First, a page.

Today’s Three Ways With… column is all about food waste – using up the stuff you’d normally throw away. While I was thinking about it, I realised I do a lot of food ‘saving’ that’s unconscious. Things aren’t so desperate that I reuse teabags (I remember seeing a posh and terrifying friend of my mother’s doing this and being thoroughly shocked), but I do like to extract maximum value from things.

Leftovers get taken for work lunches, baguette ends are turned into breadcrumbs or crostini, spotty bananas are frozen for smoothies or baking – it’s stuff that seems basic household common sense. But I fear that the very existence of campaigns like Love Food Hate Waste (which I’m proud to support) means that people have lost their way.

I guess if you don’t cook often, or see cooking as a difficult chore, then you’re less likely to think about using up your leftovers. Or, you may be like someone I know who cooks a lot, but over-caters massively and then just chucks stuff in the bin (a long-lost Presbytarian gene means I am morally outraged by this). But it’s not that hard.

If you want to waste less, you need to be mindful right from the start. You need to plan meals to a certain extent, you need to shop with purpose and cook with efficiency. That means, when you get excited by seeing huge bunches of cavolo nero at the shops for $2.50, you need to think on your feet about what you’re going to do with it. In this case, I let it sit in the fridge for a few days, waiting for inspiration to strike. We have a small, ill-designed fridge and it’s fundamentally unsuited to having lots of stuff in it. So, when I realised the cavolo nero was balanced on Sunday night’s leftover roast chicken, something stirred in my brain.

The chicken, stripped of fat and skin, went in the pot, with an onion, a carrot and some limp celery. I covered it with water and an hour or so later, I had a vat of delicious stock. I sauted the rest of the celery, another onion and some garlic in a bit of oil leftover from a jar of sundried tomatoes, added a bowl of cooked quinoa from the fridge, a kumara from the cupboard and the cavolo nero. The stock went in, along with some herbs from the garden and before long ‘nothing’ had turned into soup. We ate half of it on the spot, and the rest went in the freezer. Not complicated, not costly, not wasteful. Why is this stuff dressed up to be difficult?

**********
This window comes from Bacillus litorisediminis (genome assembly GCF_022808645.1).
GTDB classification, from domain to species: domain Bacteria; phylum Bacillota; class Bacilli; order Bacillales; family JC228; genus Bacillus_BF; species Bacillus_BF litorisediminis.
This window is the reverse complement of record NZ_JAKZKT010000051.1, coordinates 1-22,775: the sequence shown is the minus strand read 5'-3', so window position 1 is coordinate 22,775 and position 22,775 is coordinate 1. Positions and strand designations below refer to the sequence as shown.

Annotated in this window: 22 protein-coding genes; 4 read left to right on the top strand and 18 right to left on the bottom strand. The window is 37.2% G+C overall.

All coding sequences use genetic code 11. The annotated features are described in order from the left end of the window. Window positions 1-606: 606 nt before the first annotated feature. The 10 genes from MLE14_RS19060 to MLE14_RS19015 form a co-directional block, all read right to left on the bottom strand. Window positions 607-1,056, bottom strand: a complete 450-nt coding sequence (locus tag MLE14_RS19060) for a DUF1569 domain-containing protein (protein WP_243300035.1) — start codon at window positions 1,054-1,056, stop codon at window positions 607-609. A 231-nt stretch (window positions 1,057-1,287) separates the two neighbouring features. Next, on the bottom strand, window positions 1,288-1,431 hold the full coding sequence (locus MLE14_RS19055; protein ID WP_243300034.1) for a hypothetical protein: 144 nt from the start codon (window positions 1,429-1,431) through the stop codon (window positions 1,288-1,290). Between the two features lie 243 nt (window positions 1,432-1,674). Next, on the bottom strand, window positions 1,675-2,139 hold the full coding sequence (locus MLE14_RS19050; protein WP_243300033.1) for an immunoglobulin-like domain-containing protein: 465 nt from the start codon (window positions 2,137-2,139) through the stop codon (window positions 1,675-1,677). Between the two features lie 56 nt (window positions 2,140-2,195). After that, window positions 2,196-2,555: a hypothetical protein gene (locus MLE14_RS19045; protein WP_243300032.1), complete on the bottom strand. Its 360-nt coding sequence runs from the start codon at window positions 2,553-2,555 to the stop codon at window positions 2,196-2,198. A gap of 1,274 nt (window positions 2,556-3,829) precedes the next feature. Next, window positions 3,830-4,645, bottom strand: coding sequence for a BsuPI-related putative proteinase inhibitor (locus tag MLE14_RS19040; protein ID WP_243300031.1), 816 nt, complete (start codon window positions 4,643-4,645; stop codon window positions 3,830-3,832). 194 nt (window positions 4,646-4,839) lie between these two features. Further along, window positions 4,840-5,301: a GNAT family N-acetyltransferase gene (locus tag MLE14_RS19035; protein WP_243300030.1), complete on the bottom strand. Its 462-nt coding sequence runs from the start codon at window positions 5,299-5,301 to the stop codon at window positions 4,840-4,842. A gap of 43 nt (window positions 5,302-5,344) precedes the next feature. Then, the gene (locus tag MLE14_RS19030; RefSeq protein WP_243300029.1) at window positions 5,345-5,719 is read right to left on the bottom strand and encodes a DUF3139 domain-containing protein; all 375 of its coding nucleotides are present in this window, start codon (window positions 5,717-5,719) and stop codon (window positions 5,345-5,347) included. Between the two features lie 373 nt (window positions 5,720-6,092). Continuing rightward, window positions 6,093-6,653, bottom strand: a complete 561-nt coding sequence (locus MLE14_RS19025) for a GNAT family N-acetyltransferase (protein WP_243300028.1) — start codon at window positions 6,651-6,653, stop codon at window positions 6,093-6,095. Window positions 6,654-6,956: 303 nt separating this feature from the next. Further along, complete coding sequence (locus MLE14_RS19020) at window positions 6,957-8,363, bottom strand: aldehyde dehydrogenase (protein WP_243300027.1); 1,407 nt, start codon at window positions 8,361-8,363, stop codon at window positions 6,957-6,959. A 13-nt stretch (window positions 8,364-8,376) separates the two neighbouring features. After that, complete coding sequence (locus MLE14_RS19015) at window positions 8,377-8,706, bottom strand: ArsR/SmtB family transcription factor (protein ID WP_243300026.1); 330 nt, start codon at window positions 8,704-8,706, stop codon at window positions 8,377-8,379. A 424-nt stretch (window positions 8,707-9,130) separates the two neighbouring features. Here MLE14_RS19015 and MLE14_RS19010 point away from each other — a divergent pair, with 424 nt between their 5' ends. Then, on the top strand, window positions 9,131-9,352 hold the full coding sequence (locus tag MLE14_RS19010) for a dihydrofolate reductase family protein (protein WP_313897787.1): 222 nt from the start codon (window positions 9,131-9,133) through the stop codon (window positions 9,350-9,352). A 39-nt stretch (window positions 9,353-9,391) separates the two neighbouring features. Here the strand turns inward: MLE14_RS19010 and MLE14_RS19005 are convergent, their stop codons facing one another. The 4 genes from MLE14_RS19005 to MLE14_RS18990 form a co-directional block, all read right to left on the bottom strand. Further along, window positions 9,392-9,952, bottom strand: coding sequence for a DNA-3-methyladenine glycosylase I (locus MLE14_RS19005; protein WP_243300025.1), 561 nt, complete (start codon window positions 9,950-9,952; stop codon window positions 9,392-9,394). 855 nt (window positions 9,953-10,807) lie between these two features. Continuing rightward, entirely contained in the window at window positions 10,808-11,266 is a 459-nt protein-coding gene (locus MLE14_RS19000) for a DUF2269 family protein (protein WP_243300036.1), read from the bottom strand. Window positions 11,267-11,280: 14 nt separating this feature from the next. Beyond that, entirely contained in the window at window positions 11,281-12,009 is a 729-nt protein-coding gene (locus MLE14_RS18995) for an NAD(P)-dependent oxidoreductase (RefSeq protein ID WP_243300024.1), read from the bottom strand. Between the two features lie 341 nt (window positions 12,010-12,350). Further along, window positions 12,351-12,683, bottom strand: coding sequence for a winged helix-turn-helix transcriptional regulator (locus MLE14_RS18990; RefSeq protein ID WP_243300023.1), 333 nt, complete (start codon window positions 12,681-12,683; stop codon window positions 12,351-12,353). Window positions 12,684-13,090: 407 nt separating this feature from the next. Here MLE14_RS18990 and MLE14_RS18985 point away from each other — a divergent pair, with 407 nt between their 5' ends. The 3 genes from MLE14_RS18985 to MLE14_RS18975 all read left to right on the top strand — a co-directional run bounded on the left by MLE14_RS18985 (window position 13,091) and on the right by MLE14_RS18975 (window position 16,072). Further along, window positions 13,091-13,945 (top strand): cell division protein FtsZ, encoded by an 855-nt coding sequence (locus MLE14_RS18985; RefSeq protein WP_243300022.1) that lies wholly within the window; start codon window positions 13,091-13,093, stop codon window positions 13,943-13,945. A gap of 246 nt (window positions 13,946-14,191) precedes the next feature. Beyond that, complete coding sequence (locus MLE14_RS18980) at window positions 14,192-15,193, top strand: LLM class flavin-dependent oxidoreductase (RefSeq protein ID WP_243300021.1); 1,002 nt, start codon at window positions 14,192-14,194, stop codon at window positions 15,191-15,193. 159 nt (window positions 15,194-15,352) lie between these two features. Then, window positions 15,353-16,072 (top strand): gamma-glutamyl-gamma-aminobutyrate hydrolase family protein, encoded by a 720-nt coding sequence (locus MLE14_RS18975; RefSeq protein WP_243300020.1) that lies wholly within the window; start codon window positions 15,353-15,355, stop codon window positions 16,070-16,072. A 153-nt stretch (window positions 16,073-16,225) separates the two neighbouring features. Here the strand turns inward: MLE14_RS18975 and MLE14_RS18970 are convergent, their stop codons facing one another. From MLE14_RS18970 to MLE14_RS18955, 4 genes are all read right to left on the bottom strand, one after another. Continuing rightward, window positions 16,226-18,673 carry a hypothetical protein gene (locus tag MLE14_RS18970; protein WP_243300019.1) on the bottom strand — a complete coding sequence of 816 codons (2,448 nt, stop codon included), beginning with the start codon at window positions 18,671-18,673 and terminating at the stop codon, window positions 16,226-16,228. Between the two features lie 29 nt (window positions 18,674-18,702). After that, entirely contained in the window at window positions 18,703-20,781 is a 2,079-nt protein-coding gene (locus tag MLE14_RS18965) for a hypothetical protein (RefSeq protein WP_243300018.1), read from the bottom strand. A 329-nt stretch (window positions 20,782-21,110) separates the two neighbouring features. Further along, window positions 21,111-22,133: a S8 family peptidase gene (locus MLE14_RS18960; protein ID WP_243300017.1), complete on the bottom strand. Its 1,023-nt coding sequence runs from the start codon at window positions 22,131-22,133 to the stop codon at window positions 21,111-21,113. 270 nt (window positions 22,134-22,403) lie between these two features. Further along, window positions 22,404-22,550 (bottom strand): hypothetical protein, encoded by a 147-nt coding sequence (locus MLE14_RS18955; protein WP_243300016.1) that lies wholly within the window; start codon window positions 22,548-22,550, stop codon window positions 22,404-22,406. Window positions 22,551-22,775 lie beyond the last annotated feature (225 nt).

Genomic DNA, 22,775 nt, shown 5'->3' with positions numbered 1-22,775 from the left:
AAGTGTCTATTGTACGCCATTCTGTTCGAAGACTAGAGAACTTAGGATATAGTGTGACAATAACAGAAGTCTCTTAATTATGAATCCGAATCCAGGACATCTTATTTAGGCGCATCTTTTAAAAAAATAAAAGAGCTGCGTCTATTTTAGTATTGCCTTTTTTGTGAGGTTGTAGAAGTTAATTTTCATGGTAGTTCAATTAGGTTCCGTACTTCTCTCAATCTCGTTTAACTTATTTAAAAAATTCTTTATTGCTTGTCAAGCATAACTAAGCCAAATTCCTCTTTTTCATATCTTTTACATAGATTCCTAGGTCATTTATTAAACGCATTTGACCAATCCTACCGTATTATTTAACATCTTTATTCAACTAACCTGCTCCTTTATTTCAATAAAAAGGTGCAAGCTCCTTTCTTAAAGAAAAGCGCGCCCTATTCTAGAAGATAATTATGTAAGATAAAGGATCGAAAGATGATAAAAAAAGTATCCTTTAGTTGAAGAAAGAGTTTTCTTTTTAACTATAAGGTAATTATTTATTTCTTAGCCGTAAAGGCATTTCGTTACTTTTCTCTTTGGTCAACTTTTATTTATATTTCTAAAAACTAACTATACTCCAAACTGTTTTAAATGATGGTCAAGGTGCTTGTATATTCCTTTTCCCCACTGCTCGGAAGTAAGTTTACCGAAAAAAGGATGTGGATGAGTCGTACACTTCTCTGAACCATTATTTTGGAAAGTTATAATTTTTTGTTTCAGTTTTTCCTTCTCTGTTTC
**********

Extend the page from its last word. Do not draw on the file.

What’s your favourite way to combat food waste?

Remember mint sauce? I wouldn’t be surprised if you don’t. I’d all but forgotten about it myself, until last week when the Mr brought home half a slow-cooked lamb shoulder as a souvenir from a night out.

While I was reheating it for dinner the next evening, watching fat pooling in the roasting dish and feeling too tired to make hummus, I remembered the ultimate in traditional accompaniments. Five minutes later…

Easy Mint Sauce For Roast Lamb

Asian Mint Sauce
Let’s be clear, this is a mint sauce with vaguely Asian ingredients, not a sauce of Asian mint (though I’m sure that would be nice, and if you have some growing, adding it would be a good experiment).

2 Tbsp grated palm sugar, or brown sugar
1/2 cup rice vinegar
a good pinch of flaky sea salt
about 40 fresh mint leaves, shredded

Put the sugar, vinegar and salt in a small pot. Bring it to the boil, stirring to dissolve the sugar and salt. Remove from the heat and add the mint. Stir and leave to cool, then transfer to a lidded glass jar. Store in the fridge and use liberally on appropriated roast lamb, among other things.

Given the weirdness of our weather – nearly May and it’s still t-shirt weather in most parts of New Zealand, while it’s sleeting in the northern hemisphere – it seems this fits the bill for Lavender and Lovage’s Cooking With Herbs blogging challenge for April, which focuses on herbs for spring and Easter.

Cooking with Herbs Lavender and Lovage

Four years ago, not long after my mother died, someone I didn’t know very well left a lemon verbena tree on our doorstep. I found this gesture incredibly touching and kind, not least because my parents’ garden had a huge lemon verbena tree and Mum often made tea from the leaves. I’m not sure if I ever properly thanked her – but Kate, if you’re reading this, I often think of that kindness when I walk past the tree.

The tree has thrived, despite my neglect, but I seldom do anything with the leaves except for the occasional cup of tea. Then, while pottering around in the kitchen a week or so ago, I made this syrup and the whole house smelled like lemon verbena. It was gorgeous.

If you’ve got a lemon verbena tree, make this syrup now to get a dose of that intense lemony sherbet flavour in the depths of winter (or scent your house with it in summer). You can use it in drinks (nice with soda, or with very cold vodka as a kind of martini-ish number), or pour it over vanilla ice cream, or use it in this simple and elegant fruit salad (recipe follows). I’m thinking a lemon verbena sorbet could be next…

Lemon Verbena Syrup

1/2 cup boiling water
1/2 cup caster sugar
1 packed cup lemon verbena leaves

Put the water and sugar in a small pot and set over medium heat. Stir until the sugar has dissolved, then lower the heat and add the lemon verbena. Let bubble gently for five minutes, then remove from the heat and leave to cool.